3. 3. The summary provided below demonstrates the year-to-year growth between Fiscal Year 2015 and Fiscal Year 2016. This growth is consistent with the tenets of the Long Range Financial Plan. More detailed information and a glossary of terms, including the Town's long range financial plan can be found at: www.arlingtonma.gov/budget Where the Money Comes From ...and Where it Goes ExpendituresRevenues FY2015 Budget $137,587,937 32 Budget Summary & FY2016 Projection Measuring Up... How Arlington Compares to Other Communities The Average Single Family Tax Bill is the average home value in a community multiplied by that community’s property tax rate. While individual tax bills may vary according to individual home value, the Average Tax Bill is a good indicator of what the property tax burden is on resi- dential taxpayers. Due to relatively high home values, Ar- lington residents tend to pay a higher tax bill than the state average. While this places Arlington near the middle in terms of its comparable communities, it is still significantly below neighbors Belmont and Winchester. Average New Growth: Under Proposi- tion 21 /2 local property taxes cannot be increased by more than 2.5% plus tax revenues from new construction added to the tax base. Consequently, for many communities, New Growth is an im- portant revenue source. Arlington’s New Growth has exceeded the majority of its comparable communi- ties, however it falls slightly short of the state-wide average. Per Capita Spending is calculated from the Town’s total expenditures divided by its population, which provides a point of comparison for how much the Town spends proportionate to its size. This makes it possible to compare spending between Towns while accounting for pop- ulation. Arlington is in the bottom half of per capi- ta spending relative to its comparable communities. It is also below the state average of $3,229. Average Single Family Tax Bill FY15 Average New Growth FY13 - FY15 Total Per Capita Spending FY14 * Denotes these communities have a single family tax exemption included in the figure above. The School Budget is the largest department budget in the Town. In addition to Town contribu- tion to this budget, some funding comes direct from outside revenue sources. This chart pro- vides and overview of total funding. Details on the school budget may be found at: arlington.k12.ma.us/administration/budget School Budget Funding FY2015 FY2016 $ % Revenue Property Tax 105,285,021$ 108,977,901$ 3,692,880$ 3.5% Local Receipts 8,540,842$ 8,896,000$ 355,158$ 4.2% State Aid 17,462,884$ 18,230,105$ 767,221$ 4.4% School Construction Aid 2,906,266$ 2,474,773$ (431,493)$ -14.8% Free Cash 3,042,925$ 3,435,846$ 392,922$ 12.9% Other Funds 350,000$ 350,000$ -$ 0.0% TOTAL REVENUES 137,587,937$ 142,364,625$ 4,776,688$ 3.5% Expenditures Municipal Departments 31,392,491$ 32,376,144$ 983,653$ 3.1% School Department 50,729,968$ 53,574,114$ 2,844,146$ 5.6% Minuteman School 3,788,615$ 4,010,950$ 222,335$ 5.9% Non-Departmental (Healthcare & Pensions) 24,050,099$ 25,499,823$ 1,449,724$ 6.0% Capital (Includes Debt Service) 9,918,358$ 10,231,100$ 312,742$ 3.2% MWRA Debt Shift 5,593,112$ 5,593,112$ -$ 0.0% Warrant Articles 805,433$ 937,685$ 132,252$ 16.4% Fixed Costs- Reserve Fund & Elections 1,131,005$ 1,287,760$ 156,755$ 13.9% Override Stabilization Fund Deposit 4,310,362$ 2,782,763$ (1,527,599)$ -35.4% TOTAL EXPENDITURES 131,719,443$ 136,293,452$ 4,574,009$ 3.5% Non-Appropriated Expenses 5,868,494$ 6,071,173$ 202,679$ 3.5% Surplus / (Deficit) $ - $ - $ - 0.0% Change Property Tax 76.52% Local Receipts 6.21% State Aid 12.69% School Construction Aid 2.11% Free Cash 2.21% OtherFunds 0.26% Municipal Departments 22.81% Override Stabilization Fund 3.13% School Department 36.87% Minuteman School 2.75% Non- Departmental 17.48% Capital 7.21% MWRA Debt Shift 4.07% Warrant Articles 0.59% Fixed Costs- Reserve Fund& Elections 0.82% Non- Appropriated 4.27% Town Appropriation 89.9% Grants 4.5% Revolving Fees & Reimbursements 5.6% 0.69% 0.87% 0.92% 1.10% 1.17% 1.26% 1.32% 1.39% 1.41% 1.65% 1.77% 1.90% 2.50% 3.30% 0.00% 0.50%1.00%1.50% 2.00%2.50% 3.00% 3.50% Milton Stoneham Medford Melrose Belmont Brookline Winchester North Andover Arlington Reading State-wide Ave Natick Watertown Needham $4,615 $5,214 $5,411 $5,549 $5,657 $6,630 $6,824 $6,851 $7,306 $7,880 $9,240 $10,588 $10,938 $13,610 $0 $3,000 $6,000 $9,000 $12,000 $15,000 Medford State-wide Ave Stoneham Melrose Watertown* Natick Reading North Andover Arlington Milton Needham Winchester Belmont Brookline* $2,301 $2,715 $2,747 $2,759 $3,020 $3,097 $3,127 $3,206 $3,229 $3,544 $3,705 $3,788 $4,346 $4,468 $0 $1,000 $2,000 $3,000 $4,000 Medford North Andover Stoneham Melrose Arlington Reading Milton Watertown State-wide Ave Belmont Natick Brookline Winchester Needham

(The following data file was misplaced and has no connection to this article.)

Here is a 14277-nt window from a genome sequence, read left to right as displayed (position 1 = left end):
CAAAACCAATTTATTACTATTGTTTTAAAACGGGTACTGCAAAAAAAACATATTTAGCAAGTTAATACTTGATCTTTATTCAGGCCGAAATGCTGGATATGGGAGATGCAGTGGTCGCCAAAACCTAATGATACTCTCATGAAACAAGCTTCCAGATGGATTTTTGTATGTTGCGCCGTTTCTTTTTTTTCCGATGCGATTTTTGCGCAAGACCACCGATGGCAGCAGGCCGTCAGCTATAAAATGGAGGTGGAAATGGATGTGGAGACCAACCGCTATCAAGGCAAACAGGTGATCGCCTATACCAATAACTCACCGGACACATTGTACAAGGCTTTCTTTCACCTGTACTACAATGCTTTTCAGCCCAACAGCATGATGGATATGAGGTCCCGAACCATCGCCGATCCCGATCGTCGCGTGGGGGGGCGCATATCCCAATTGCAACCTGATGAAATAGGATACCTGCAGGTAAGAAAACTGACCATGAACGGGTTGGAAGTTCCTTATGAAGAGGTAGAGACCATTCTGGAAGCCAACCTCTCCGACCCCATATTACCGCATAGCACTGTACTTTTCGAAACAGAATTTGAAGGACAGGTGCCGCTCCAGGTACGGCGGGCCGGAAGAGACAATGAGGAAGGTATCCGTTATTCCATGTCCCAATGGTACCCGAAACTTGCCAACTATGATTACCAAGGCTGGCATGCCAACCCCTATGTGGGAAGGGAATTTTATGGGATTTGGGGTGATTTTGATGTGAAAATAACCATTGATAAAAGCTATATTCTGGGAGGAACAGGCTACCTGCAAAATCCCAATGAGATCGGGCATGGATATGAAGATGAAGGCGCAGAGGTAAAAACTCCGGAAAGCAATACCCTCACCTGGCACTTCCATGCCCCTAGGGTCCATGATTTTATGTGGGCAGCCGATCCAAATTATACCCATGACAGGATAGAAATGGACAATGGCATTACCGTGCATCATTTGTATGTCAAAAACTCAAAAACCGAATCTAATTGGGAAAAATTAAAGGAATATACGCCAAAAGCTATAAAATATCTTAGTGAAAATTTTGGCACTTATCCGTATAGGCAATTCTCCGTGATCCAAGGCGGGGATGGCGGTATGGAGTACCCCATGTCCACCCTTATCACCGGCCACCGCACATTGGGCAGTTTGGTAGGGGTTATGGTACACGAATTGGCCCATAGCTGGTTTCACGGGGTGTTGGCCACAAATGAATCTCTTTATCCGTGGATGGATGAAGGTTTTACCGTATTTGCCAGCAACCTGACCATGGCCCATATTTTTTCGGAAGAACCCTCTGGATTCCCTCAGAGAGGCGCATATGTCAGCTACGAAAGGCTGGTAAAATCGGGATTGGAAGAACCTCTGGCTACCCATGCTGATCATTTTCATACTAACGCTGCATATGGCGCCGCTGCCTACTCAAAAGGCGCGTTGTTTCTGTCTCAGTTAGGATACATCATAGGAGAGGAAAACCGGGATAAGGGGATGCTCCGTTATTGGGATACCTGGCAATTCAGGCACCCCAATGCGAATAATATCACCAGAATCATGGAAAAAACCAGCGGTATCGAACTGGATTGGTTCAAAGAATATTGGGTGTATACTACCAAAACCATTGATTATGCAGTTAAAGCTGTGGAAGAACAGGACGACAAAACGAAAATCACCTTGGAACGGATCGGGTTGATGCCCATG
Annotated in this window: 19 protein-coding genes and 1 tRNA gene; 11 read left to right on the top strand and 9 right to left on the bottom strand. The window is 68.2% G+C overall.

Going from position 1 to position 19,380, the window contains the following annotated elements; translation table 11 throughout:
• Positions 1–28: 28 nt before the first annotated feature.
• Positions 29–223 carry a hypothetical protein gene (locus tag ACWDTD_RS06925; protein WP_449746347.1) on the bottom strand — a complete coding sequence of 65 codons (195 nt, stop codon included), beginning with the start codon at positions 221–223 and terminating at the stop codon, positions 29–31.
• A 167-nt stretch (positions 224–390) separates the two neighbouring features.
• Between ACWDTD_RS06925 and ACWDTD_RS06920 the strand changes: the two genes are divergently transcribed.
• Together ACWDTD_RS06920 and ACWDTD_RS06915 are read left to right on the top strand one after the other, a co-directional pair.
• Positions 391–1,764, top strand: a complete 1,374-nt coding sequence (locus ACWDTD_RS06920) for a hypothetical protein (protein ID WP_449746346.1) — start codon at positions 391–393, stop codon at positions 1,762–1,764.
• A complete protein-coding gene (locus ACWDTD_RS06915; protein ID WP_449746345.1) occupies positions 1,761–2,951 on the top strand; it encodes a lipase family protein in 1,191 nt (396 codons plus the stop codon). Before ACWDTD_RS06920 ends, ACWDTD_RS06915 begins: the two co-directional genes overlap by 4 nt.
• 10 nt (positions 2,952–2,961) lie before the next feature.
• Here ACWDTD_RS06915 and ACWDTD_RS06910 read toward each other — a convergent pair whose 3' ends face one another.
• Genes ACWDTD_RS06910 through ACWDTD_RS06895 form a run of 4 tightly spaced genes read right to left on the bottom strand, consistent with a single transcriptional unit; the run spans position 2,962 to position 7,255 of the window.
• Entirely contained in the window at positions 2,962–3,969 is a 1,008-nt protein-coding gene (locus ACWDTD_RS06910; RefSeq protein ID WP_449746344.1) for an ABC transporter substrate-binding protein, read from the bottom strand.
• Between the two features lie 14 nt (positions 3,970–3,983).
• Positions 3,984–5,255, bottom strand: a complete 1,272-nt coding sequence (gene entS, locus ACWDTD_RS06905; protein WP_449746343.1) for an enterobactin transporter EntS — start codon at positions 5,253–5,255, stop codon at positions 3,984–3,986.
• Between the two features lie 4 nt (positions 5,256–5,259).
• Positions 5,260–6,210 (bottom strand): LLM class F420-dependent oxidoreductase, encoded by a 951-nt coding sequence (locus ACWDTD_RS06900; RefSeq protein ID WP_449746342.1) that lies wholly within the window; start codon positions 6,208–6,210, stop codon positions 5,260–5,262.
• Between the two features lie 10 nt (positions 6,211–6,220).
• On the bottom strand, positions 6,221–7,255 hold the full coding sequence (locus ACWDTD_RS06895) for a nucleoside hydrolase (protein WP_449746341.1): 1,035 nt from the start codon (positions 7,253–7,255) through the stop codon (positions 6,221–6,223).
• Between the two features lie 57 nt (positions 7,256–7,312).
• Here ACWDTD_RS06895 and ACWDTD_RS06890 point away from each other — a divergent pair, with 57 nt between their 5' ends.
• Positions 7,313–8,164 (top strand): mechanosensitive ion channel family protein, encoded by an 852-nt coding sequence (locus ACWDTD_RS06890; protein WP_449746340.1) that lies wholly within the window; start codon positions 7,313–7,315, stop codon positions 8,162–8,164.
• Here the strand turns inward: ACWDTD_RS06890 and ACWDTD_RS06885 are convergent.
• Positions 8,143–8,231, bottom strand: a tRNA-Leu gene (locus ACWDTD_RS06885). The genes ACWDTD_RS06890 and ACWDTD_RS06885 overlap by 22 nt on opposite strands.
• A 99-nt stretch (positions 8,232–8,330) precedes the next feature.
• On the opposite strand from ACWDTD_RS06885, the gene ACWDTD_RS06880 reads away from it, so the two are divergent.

4. 4. The data contained herein are meant to be a snapshot of the Town’s basic financial condition. This includes a summary of where Arlington is right now and how it presently compares to other, similar communities. On Page 2 you will find a breakdown of Arlington’s revenues and expendi- tures. As you will see, Arlington’s primary source of revenue is the Property Tax, followed by State Aid. Also on Page 2 is a budget summary and pro- jection for FY2016 that provides more detail on the year-to-year growth of the Town budget. Page 3 compares Arlington’s Average Single Family Tax Bill, Average New Growth, and Total Per Capita Spending with other, comparable communi- ties, as well as the state average. These communities provide a reference point from which to understand Arlington’s financial situation. FY2015 Highlights can be found on Page 4. This includes information on Arlington’s Open Checkbook, as well as a spotlight on the completion of the Central Fire Station project and the Solar Panels installed at six Arlington schools. Town of Arlington, Massachusetts Public Annual Financial Report Fiscal Year Ending June 30, 2015 As part of Arlington’s commitment to keep- ing you informed of how your tax dollars are being spent, the Town is providing you with this Public Annual Financial Report (PAFR). We are hopeful it will provide you with financial information that you find both useful and easy to access. All data and financial information found in this report are drawn from the most up-to- date information available from the Town’s Annual Report, the Town Manager’s Finan- cial Plan, the Finance Committee’s report to Town Meeting, and the State’s Division of Local Services (mass.gov/dor). The PAFR provides information such as relevant summarized financial schedules and tables so residents can more easily understand the Town’s financial conditions and trends. It does not present the same level of detail as any of the reports listed above. It contains reports and statements that do not present the entire financial re- porting entity and may not conform to GAAP and governmental reporting stand- ards. Complete Town budgets can be found at arlingtonma.gov/budget. THE TOWN OF ARLINGTON The Town of Arlington was originally settled in 1635 as the Village of Me- notomy. It was incorporated as West Cambridge in 1807, and finally named Arlington in 1867. Arlington is home to approximately 43,000 residents and is contained within 5.5 square miles. The Town is currently governed by the “Town Manager Act of the Town of Arlington, Massachusetts,” by which a popularly elected, five member Board of Selectmen appoints a professional manager to administer the daily operations of the Town. The Town’s legislative body is a representative Town Meeting, which con- sists of 252 elected members elected from their home precincts. The Town Manager is the chief executive officer of the Town, managing the day-to-day business of Town departments. These departments include: Public Works, Police, Fire, Libraries, Legal, Planning, Human Resources, Information Technology, Inspectional Services, Health and Human Ser- vices, Recreation, Facilities, and the Ed Burns Arena. Under independent authority are the Board of Selectmen, Board of Asses- sors, Treasurer & Collector, and the Town Clerk. The Comptroller is ap- pointed by the Board of Selectmen. The School Committee handles school administration and appoints the Superintendent. All departments consist of approximately 800 full-time employees. IN THIS REPORT FY2015 Highlights 4 Solar Panels Installed at Six Arlington Schools Arlington entered into a 20-year solar power purchase agreement (PPA) with developer, Ameresco, purchas- ing electricity at a rate lower than it has paid Eversource in the past. Rooftop-mounted solar panels were in- stalled at six Arlington schools, expecting to generate 850,000 kWh in the first year of system operation; 16 million kWh over 20 years, resulting in annual utility budget savings. Renewable generation will help reduce carbon dioxide emissions from New England fossil fuel- fired electric generation plants. Over 20 years, the six systems will help prevent the emissions of 11,000 metric tons of carbon dioxide; the same as eliminating over 2,300 cars from the road. Open Checkbook Arlington received a Commonwealth of Massachusetts’ Community Innovation Challenge (CIC) grant to develop its own version of the Commonwealth’s Open Checkbook. The Town Manager’s Office worked to prepare and label the Town’s financial data so it would effectively integrate the Open Checkbook platform with existing financial systems. Open Checkbook allows residents to take a deeper dive into School and Town financials, including looking at spending data by category or department. Residents can view Open Checkbook at arlingtonma.gov/budget. Central Fire Station Complete The Central Fire Station renovations were completed in the summer of 2015. Built in 1926, it is a historic icon in Arling- ton Center. The architects were able to preserve the out- side of the building, retaining its historic character, with the exception of the all new glass doors, which replaced the conventional solid steel doors. The station will also be LEED certified, saving money for taxpayers, reducing greenhouse gas emissions, and providing a heathier envi- ronment for the community. Receive timely news and notices from Town Hall via email with Town of Arlington Notices. Notices include public health and public works alerts, election information, special Town related events, and when the Town Manager’s Annual Budget & Financial Plan is online. Subscribe today at: arlingtonma.gov/subscribe